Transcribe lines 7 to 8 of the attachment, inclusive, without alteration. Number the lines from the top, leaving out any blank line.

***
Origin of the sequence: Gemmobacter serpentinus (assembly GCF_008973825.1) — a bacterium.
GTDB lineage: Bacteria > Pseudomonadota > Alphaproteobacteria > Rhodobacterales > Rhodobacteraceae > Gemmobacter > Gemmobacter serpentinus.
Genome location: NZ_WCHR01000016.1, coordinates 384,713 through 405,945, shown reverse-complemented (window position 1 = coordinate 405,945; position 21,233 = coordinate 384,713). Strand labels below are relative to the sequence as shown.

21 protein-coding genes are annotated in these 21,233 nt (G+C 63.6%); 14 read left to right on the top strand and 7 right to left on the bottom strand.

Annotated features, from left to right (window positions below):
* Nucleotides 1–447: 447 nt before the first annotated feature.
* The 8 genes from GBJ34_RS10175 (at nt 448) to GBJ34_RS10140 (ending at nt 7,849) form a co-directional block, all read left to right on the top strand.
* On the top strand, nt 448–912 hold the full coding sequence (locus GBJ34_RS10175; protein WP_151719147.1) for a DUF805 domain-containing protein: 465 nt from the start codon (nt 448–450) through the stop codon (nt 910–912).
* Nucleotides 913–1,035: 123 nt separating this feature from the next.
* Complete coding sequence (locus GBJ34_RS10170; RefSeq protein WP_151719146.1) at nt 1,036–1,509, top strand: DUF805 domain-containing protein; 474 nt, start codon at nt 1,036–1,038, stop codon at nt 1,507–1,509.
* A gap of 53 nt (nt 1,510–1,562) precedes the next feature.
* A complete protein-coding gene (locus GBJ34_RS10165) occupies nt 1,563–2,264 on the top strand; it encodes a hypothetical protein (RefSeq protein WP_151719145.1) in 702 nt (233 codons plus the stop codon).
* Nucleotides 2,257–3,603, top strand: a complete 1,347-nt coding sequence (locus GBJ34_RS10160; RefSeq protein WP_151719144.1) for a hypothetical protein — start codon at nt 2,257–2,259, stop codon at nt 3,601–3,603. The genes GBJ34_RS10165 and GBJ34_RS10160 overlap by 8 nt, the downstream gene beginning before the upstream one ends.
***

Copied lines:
* The 8 genes from GBJ34_RS10175 (at nt 448) to GBJ34_RS10140 (ending at nt 7,849) form a co-directional block, all read left to right on the top strand.
* On the top strand, nt 448–912 hold the full coding sequence (locus GBJ34_RS10175; protein WP_151719147.1) for a DUF805 domain-containing protein: 465 nt from the start codon (nt 448–450) through the stop codon (nt 910–912).